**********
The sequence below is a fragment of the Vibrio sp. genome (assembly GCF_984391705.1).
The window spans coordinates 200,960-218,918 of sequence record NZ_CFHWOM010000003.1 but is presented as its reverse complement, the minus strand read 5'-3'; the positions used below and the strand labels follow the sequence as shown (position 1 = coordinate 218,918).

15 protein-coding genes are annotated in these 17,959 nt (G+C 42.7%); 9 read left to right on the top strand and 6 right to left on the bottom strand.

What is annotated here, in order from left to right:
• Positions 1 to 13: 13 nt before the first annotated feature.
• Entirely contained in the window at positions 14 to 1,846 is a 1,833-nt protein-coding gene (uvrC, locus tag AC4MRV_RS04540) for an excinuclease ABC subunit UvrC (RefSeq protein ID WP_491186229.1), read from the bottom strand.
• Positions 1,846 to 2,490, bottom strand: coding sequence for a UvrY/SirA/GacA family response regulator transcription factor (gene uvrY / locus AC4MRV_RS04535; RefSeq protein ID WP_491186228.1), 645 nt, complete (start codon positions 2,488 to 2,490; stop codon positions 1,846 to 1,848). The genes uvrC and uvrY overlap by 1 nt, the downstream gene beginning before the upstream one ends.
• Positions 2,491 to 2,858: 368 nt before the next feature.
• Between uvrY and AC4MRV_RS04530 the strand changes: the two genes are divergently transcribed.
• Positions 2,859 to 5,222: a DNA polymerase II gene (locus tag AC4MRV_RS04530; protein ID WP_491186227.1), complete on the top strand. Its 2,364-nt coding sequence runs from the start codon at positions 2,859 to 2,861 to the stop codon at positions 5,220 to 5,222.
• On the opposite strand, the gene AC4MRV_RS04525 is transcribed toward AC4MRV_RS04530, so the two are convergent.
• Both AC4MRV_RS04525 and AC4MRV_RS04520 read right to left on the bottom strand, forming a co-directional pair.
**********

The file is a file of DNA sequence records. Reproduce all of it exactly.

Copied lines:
The sequence below is a fragment of the Vibrio sp. genome (assembly GCF_984391705.1).
The window spans coordinates 200,960-218,918 of sequence record NZ_CFHWOM010000003.1 but is presented as its reverse complement, the minus strand read 5'-3'; the positions used below and the strand labels follow the sequence as shown (position 1 = coordinate 218,918).

15 protein-coding genes are annotated in these 17,959 nt (G+C 42.7%); 9 read left to right on the top strand and 6 right to left on the bottom strand.

What is annotated here, in order from left to right:
• Positions 1 to 13: 13 nt before the first annotated feature.
• Entirely contained in the window at positions 14 to 1,846 is a 1,833-nt protein-coding gene (uvrC, locus tag AC4MRV_RS04540) for an excinuclease ABC subunit UvrC (RefSeq protein ID WP_491186229.1), read from the bottom strand.
• Positions 1,846 to 2,490, bottom strand: coding sequence for a UvrY/SirA/GacA family response regulator transcription factor (gene uvrY / locus AC4MRV_RS04535; RefSeq protein ID WP_491186228.1), 645 nt, complete (start codon positions 2,488 to 2,490; stop codon positions 1,846 to 1,848). The genes uvrC and uvrY overlap by 1 nt, the downstream gene beginning before the upstream one ends.
• Positions 2,491 to 2,858: 368 nt before the next feature.
• Between uvrY and AC4MRV_RS04530 the strand changes: the two genes are divergently transcribed.
• Positions 2,859 to 5,222: a DNA polymerase II gene (locus tag AC4MRV_RS04530; protein ID WP_491186227.1), complete on the top strand. Its 2,364-nt coding sequence runs from the start codon at positions 2,859 to 2,861 to the stop codon at positions 5,220 to 5,222.
• On the opposite strand, the gene AC4MRV_RS04525 is transcribed toward AC4MRV_RS04530, so the two are convergent.
• Both AC4MRV_RS04525 and AC4MRV_RS04520 read right to left on the bottom strand, forming a co-directional pair.